The real question becomes, is offensive prowess a true measure of “all-round ability”? Given that we don’t know how the voters are basing their decisions, it is impossible to know. Do analytics play a roll? We can surmise that playing on a good team helps. Victor Hedman, Mark Giordano and Cale Maker, winners in the past five years, all played on dominant teams the year they won.
I blame this obfuscation on Bobby Orr. Hyperbole, I know. The best defenseman to ever play the game, Orr was the complete package and led the league in scoring 2 times. His eight consecutive wins were well deserved, but I believe they bastardized and morphed the award permanently into what it has become. Orr WAS an amazing two-way defenseman, but his offensive output became the ‘stickiest’ qualifier.
Evaluating Winnipeg Jets defenseman Josh Morrissey
But is that so bad? Would we not at least superficially agree that Cale Makar (last year’s winner) is the best defenseman in the NHL? It just ostensibly eliminates players that are ‘traditional’ D-men. Blocked shots, hits, net front clearance, etc. take a back seat. Chris Chelios had some sandpaper to his game, but in the years he won, he was 4th, 9th, and 4th again in scoring. So what about Morrissey?
How is Morrissey faring this year in relation to his defensive counterparts?
Morrissey currently sits 6th in scoring for defensemen, however only 4 points separate him and Adam Fox (a former winner), who sits in 2nd. Given Morrissey’s play in November, it is not unrealistic to project him into a top 3 position, especially given he has played fewer games than most to this point.
It is not clear how, or if, underlying metrics influence voting. Morrissey currently sits 58th in Expected Goals per 60 minutes, On-Ice Goals Differential he is 11th, and his Corsi and Fenwick numbers are average. Guys like Rasmus Dahlin and Alex Pietrangelo have better underlying numbers and are objectively better defensively.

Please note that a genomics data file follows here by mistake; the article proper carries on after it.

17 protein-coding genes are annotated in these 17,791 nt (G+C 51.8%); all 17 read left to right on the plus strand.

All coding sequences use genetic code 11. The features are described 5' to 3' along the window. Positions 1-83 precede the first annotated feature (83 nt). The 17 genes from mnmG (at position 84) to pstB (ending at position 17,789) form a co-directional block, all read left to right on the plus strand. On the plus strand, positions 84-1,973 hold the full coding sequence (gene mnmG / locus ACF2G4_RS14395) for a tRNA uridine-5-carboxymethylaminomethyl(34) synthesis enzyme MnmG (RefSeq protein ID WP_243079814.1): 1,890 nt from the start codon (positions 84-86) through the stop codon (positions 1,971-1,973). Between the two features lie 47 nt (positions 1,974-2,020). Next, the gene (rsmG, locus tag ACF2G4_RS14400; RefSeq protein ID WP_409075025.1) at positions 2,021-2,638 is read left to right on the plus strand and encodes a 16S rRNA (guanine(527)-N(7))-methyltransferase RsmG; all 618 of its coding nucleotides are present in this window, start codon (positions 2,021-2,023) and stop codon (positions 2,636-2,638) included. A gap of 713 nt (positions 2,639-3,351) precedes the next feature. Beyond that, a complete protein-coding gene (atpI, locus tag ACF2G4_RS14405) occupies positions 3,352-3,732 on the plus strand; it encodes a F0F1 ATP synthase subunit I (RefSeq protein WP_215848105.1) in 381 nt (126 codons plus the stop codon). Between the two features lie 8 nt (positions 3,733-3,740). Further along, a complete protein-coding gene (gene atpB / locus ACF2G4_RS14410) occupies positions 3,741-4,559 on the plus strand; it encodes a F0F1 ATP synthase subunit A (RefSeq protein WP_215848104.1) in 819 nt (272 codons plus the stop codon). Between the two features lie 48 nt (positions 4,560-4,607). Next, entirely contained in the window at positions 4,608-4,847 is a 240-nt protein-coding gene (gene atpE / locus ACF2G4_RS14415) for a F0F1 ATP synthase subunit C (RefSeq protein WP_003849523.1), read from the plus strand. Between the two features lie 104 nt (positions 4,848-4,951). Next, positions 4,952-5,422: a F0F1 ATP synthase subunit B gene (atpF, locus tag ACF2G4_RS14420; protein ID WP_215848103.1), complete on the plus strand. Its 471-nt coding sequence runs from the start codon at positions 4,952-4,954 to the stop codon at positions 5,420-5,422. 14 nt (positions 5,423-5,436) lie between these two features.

So what’s the verdict? What are Morrissey’s chances?
Assuming the Jets maintain the current trajectory, I believe the odds are plausible but not probable. Morrissey has a good chance to finish top 2 in defenseman scoring (Karlsson will win); the Winnipeg Jets are a decent team; his underlying metrics are improving; and his redemption from years prior is compelling. What Morrissey lacks is an established track record of performing at this level. Fox, Maker, Josi, and Hedman all had banked some goodwill and elite offensive production prior to winning. This is new ground for Morrissey.
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My opinion is not a derogation of Morrissey’s play, or his contributions to the Winnipeg Jets this year. NHL success isn’t measured in the Ricky Bobby colloquialism: “if you ain’t first, you’re last”. Winning would require that he keeps up this unprecedented pace (for him), and that established winners like Karlsson, Makar and Fox falter to a degree. That said, I love this new nickname, and I will be rooting for him every step of the way.